|Scientific Name:||Nectophrynoides tornieri (Roux, 1906)|
Nectophryne tornieri Roux, 1906
|Taxonomic Source(s):||Frost, D.R. 2013. Amphibian Species of the World: an Online Reference. Version 5.6 (9 January 2013). Electronic Database. American Museum of Natural History, New York, USA. Available at: http://research.amnh.org/herpetology/amphibia/index.html.|
|Taxonomic Notes:||Further taxonomic investigations are required on this species as more than one taxon may be represented (S. Loader pers. comm. June 2012).|
|Red List Category & Criteria:||Least Concern ver 3.1|
|Assessor(s):||IUCN SSC Amphibian Specialist Group|
|Contributor(s):||Liedtke , C., Poynton, J., Howell, K., Menegon, M. & Loader, S.|
Listed as Least Concern due to its wide distribution and presumed large population.
|Previously published Red List assessments:|
|Range Description:||This species occurs in the East Usambara, Uluguru, Nguru, Nguu, Mahenge and Udzungwa Mountains, in eastern and southern Tanzania. Some localities have been removed from this concept: the West Usambara subpopulation was allocated N. vestergaardi, and the Ukaguru subpopulation to N. paulae and N. laticeps. This species was mistakenly recorded as occuring in the Southern Highlands of Tanzania, but this has not been verified and these records have been removed from this assessments; similarly, reports that it occurs on Mount Rungwe need confirmation. It occurs from 300 m (Kimboza Forest in the Uluguru foothills) up to at least 1,500 m asl. The extent of occurrence (EOO) is 48,562 km2 and area of occurrence (AOO) is 2,879 km2.|
Native:Tanzania, United Republic of
|Range Map:||Click here to open the map viewer and explore range.|
|Population:||It is one of the most abundant amphibian species in the overall Eastern Arc mountain range. However, its population is suspected to be both severely fragmented and decreasing due to ongoing habitat loss and degradation.|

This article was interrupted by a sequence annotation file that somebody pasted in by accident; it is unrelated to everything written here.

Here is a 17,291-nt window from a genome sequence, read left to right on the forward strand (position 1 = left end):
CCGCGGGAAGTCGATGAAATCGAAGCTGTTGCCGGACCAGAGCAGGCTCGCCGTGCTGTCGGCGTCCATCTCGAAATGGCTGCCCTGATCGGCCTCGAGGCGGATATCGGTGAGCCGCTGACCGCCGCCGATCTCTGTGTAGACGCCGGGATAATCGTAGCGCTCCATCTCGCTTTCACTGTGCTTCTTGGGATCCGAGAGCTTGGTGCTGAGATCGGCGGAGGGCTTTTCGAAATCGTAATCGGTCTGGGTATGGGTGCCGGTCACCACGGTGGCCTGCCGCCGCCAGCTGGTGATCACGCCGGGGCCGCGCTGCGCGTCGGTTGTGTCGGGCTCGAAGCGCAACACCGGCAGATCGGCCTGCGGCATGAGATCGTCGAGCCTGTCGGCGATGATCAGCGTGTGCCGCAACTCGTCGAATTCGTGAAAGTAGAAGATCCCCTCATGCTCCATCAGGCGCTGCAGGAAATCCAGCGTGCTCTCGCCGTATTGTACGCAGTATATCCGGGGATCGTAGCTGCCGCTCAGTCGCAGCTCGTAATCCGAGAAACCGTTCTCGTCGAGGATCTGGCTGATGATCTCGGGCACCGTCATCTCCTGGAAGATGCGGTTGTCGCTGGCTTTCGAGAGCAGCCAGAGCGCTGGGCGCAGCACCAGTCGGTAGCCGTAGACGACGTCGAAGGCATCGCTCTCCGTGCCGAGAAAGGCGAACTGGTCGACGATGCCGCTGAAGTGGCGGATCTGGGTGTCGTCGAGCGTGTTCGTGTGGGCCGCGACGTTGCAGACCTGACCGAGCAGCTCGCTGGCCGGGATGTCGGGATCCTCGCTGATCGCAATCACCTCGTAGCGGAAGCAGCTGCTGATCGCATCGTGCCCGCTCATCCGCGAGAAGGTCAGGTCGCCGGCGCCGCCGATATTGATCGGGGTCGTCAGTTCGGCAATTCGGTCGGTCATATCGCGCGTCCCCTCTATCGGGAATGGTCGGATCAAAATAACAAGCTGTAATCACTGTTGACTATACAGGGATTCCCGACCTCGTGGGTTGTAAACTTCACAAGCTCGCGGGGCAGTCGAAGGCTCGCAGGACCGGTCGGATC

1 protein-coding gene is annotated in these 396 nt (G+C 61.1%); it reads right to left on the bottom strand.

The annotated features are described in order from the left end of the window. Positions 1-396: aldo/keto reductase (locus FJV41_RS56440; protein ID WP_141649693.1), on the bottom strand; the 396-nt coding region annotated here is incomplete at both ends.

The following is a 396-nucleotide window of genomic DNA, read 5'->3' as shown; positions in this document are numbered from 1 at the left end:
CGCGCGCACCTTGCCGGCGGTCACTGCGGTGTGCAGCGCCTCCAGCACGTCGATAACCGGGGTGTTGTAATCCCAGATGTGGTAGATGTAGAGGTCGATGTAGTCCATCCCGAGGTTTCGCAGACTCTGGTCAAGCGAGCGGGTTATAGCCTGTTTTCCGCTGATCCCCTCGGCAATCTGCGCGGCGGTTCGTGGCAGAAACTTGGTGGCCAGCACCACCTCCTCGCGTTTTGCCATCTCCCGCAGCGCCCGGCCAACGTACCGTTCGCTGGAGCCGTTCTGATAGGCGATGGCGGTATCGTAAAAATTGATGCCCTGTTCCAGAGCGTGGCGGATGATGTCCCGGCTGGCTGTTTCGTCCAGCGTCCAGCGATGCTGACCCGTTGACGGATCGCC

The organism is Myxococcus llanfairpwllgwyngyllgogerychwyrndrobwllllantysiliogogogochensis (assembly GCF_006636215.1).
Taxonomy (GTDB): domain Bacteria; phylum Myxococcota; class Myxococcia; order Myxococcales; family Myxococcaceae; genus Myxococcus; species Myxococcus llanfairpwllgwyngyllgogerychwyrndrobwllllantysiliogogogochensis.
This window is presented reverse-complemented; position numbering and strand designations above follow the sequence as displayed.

|Current Population Trend:||Decreasing|
|Habitat and Ecology:||It lives in lowland and montane forest where it is found low in the vegetation and on the ground. It can tolerate some disturbance to its habitat and can survive in banana plantations, but probably not in very open areas. It breeds by internal fertilization, the females retaining the larvae internally in the oviduct until little toadlets are born.|
|Continuing decline in area, extent and/or quality of habitat:||Yes|
|Movement patterns:||Not a Migrant|
|Use and Trade:||There are no reports of this species being utilized.|
|Major Threat(s):||Its habitat is being disturbed, and to a lesser extent lost, especially at lower altitudes, due to agricultural encroachment, wood extraction and expanding human settlements.|
It occurs in the Udzungwa National Park, Uluguru Nature Reserve, Nilo Nature Reserve and Amani Nature Reserve. It is listed on CITES Appendix I.
Improved protection of its habitat and management of protected areas is required.
Further information is required on the species' distribution and population status.
|Citation:||IUCN SSC Amphibian Specialist Group. 2016. Nectophrynoides tornieri. The IUCN Red List of Threatened Species 2016: e.T54844A17179538.Downloaded on 19 January 2018.|
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